The progressive can be used to reload one shell at a time just as you would a turret and I suggest this to any person adjusting to a progressive so they have a good feel for the machine. I remember the first time on the progressive; I reloaded 200 rounds before I broke into full progressive. I feel there is no safety issue reloading on a progressive; just keep a clear mind.
Safety can be enhanced with powder checks on a progressive, but I believe that having a good working knowledge of reloading in addition to understanding the process of the progressive press will bring more safety to reloading than anything else. It comes down to personal attitude.
August 10, 2008, 12:27 AM
As gear head and others have stated the key to a progressive press is maintaining focus no TV no wife and kids no phone no buds looking over your shoulder I've been loading with a dillon 550 for about 7 years my only errors one causing a broken part on the press, a squib load and a couple of no primer installs can be blamed on someone or something distracting me I generally wear ear plugs to block out at least some of them but in one case the cat snuck into the shop and the dog felt the need to escort him from the premises hence new rule no dog and no cat good luck with your choice as for me dillon forever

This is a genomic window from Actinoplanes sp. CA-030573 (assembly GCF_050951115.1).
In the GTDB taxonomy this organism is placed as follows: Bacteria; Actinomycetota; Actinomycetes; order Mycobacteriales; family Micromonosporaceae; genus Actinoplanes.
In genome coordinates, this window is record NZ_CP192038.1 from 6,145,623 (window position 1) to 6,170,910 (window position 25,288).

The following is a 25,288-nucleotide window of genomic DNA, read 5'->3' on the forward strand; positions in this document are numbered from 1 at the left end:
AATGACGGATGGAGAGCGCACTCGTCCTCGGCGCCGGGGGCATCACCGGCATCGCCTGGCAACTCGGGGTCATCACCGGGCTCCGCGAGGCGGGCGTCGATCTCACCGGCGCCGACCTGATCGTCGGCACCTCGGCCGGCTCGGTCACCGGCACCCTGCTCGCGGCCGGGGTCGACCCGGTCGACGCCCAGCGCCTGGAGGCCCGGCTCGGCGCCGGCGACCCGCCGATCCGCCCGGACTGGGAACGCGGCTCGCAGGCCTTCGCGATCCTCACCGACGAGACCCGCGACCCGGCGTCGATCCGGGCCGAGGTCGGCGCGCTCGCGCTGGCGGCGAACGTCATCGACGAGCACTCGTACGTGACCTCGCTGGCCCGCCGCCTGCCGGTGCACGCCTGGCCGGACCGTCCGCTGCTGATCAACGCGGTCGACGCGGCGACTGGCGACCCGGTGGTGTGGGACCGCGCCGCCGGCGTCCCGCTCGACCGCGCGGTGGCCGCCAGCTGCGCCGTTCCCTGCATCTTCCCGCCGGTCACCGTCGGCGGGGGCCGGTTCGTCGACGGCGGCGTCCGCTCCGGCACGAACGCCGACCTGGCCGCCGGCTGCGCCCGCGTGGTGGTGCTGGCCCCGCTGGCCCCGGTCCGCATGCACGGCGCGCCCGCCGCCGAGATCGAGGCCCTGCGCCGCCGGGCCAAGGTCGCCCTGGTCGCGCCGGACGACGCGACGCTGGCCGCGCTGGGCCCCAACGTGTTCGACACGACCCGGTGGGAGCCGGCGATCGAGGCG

August 10, 2008, 04:58 AM
Thanks for the input. But Man o Man there is a lot of cool stuff I want. I was checking out this Lock-N-Load AP with a casefeeder and a bulletfeeder made by Kiss Manufacturing. That kind of production I could reload 45acp@20cents per round and sell half for 30cents a round and still have enough left over to shoot and make $100 per every 2000 to put to pay off the equipment or more supplies.
August 10, 2008, 12:50 PM
Be very careful selling reloads. The liability that goes along with doing this can be extremely great. Several have looked into doing this as a means of part time income. Once they've looked into the insurance/liability they quickly come to the conclusion this isn't something they could do and make any money. If I were on the range and a fellow shooter needed ammo I would give them a box them in a heartbeat but I won't give them reloads. My brother in law likes to have me load for him and his bench rest shooting habit, he thinks I'm slicker than car wax and his groups when tend to agree. I make him buy his own components and come to my house while WE reload. In fact we even use his .300 RUM dies. I'm sure if something went bad even these precautions would not help me, legally speaking, one little bit.
August 10, 2008, 06:49 PM
15 years ago... that's a long time. Nothing to be afrade of with progressives if you know the basics. Get a blue 550b to get started.
August 10, 2008, 07:23 PM
Before I knew better, I would reload rounds for friends, after talking with my insurance agent/friend, never again. If something "bad" should ever happen, it wouldn't be up to my friends to decide how to handle it. It would be up to their insurance company and their lawyers, and they would be looking for any and all assets to collect for damages and medical.